Sonic anemometers and gas analyzers can be used to measure fluxes of momentum, heat, and moisture over flat terrain, and with the proper corrections, over sloping terrain as well. While this method of obtaining fluxes is currently the most accurate available, the instruments themselves are costly, making installation of many stations impossible for most campaign budgets. Small, commercial automatic weather stations (Sensorscope) are available at a fraction of the cost of sonic anemometers or gas analyzers. Sensorscope stations use slow-response instruments to measure standard meteorological variables, including wind speed and direction, air temperature, humidity, surface skin temperature, and incoming solar radiation. The method presented here makes use of one sonic anemometer and one gas analyzer along with a dozen Sensorscope stations installed throughout the Val Ferret catchment in southern Switzerland in the summers of 2009, 2010 and 2011. Daytime fluxes are calculated using Monin-Obukhov similarity theory in conjunction with the surface energy balance at each Sensorscope station as well as at the location of the sonic anemometer and gas analyzer, where a suite of additional slow-response instruments were co-located. Corrections related to slope angle were made for wind speeds and incoming shortwave radiation measured by the horizontally-mounted cup anemometers and incoming solar radiation sensors respectively. A temperature correction was also applied to account for daytime heating inside the radiation shield on the slow-response temperature/humidity sensors. With these corrections, we find a correlation coefficient of 0.77 between u* derived using Monin-Obukhov similarity theory and that of the sonic anemometer. Calculated versus measured heat fluxes also compare well and local patterns of latent heat flux and measured surface soil moisture are correlated.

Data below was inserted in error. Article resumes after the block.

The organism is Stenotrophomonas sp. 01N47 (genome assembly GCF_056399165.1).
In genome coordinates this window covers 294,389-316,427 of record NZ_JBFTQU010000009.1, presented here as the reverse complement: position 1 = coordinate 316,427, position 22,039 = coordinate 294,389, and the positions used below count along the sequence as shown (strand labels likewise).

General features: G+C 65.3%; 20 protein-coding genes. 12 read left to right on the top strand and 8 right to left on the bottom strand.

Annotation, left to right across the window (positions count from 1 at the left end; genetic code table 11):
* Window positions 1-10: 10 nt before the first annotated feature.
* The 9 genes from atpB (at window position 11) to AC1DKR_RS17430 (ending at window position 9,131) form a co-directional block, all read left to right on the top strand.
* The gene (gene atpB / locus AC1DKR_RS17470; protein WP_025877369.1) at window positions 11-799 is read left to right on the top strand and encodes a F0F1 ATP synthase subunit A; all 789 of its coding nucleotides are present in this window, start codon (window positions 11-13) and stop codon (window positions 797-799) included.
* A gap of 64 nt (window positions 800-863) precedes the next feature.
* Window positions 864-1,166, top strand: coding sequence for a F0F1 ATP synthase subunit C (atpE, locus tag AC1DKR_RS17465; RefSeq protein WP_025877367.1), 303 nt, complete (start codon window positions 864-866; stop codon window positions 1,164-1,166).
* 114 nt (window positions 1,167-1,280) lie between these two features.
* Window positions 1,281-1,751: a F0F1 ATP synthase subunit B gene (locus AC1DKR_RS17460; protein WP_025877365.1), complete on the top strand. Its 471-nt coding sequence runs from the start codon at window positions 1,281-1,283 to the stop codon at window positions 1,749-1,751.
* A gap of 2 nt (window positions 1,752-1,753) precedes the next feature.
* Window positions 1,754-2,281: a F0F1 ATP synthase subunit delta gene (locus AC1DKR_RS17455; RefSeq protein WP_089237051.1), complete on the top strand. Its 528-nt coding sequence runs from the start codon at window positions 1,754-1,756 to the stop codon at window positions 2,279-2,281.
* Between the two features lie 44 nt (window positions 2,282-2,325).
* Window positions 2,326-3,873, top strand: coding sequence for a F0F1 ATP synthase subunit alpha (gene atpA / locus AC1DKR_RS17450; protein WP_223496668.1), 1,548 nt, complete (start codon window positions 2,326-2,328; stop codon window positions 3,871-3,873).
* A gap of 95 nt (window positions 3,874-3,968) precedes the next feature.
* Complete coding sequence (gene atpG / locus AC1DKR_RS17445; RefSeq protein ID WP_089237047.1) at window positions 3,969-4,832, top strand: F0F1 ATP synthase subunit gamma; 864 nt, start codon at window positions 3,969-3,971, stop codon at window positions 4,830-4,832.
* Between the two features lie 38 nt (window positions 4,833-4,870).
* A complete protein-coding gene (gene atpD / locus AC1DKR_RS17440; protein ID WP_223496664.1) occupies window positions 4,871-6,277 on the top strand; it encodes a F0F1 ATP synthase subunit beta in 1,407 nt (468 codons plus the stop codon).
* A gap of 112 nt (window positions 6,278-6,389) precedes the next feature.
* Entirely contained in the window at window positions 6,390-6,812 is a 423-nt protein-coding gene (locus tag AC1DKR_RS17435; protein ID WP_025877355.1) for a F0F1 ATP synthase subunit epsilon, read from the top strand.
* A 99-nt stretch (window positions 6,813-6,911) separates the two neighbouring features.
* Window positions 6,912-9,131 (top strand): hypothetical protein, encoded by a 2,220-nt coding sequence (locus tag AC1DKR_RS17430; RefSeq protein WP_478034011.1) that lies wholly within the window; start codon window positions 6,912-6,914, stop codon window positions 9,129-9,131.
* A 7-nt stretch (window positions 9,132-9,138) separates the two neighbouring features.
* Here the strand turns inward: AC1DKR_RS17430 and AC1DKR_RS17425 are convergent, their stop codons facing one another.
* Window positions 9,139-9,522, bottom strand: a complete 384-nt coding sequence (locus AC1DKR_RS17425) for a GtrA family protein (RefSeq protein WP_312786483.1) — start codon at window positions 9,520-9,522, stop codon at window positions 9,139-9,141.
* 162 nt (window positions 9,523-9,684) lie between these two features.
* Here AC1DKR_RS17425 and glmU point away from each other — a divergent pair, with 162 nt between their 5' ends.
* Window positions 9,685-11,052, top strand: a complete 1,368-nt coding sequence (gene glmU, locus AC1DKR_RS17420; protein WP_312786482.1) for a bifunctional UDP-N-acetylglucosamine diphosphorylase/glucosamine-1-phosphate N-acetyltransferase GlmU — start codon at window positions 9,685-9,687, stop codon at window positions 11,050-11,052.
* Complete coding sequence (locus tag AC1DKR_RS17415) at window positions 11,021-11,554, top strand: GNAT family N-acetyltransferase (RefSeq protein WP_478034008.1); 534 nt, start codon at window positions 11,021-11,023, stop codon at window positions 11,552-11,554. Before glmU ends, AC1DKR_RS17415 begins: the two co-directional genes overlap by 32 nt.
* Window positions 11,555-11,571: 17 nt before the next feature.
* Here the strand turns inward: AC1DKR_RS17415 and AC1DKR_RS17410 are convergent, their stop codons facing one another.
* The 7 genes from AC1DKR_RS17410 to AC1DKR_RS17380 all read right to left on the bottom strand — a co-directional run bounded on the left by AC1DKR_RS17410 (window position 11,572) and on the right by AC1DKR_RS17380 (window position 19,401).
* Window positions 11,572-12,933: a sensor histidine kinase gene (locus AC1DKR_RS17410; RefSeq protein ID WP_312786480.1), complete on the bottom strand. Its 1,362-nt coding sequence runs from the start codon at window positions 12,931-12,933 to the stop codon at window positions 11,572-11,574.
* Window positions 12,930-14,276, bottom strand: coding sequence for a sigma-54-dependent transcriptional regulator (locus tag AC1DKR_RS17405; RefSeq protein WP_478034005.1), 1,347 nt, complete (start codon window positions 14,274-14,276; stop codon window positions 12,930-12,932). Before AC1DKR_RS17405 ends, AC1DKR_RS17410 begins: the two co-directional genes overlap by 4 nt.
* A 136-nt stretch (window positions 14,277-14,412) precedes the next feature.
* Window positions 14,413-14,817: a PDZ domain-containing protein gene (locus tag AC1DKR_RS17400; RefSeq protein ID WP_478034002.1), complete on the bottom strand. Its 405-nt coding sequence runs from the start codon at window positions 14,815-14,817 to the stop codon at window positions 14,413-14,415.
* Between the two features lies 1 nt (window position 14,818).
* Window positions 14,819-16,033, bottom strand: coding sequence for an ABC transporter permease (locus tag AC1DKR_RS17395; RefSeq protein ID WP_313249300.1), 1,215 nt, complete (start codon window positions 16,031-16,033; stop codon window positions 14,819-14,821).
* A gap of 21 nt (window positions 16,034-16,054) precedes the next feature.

Daniels, M. H.; Pardyjak, E.; Nadeau, D. F.; Barrenetxea, G.; Brutsaert, W. H.; Parlange, M. B.

2011-12-01

186

Seasonal Characteristics of Surface Meteorological and Radiative Fluxes on the East Rongbuk Glacier in Mt. Qomolangma (the Mt. Everest) Region  

Microsoft Academic Search

Ground-based measurements are essential for understanding alpine glacier dynamics, especially in remote regions where in-situ measurements are extremely limited. The meteorological and radiative fluxes were measured over the accumulation area on the East Rongbuk Glacier, Mt. Qomolangma (the Mt. Everest) at elevation of 6,560 m a.s.l. Measurements were conducted using an automatic weather station (AWS) from May 1 through July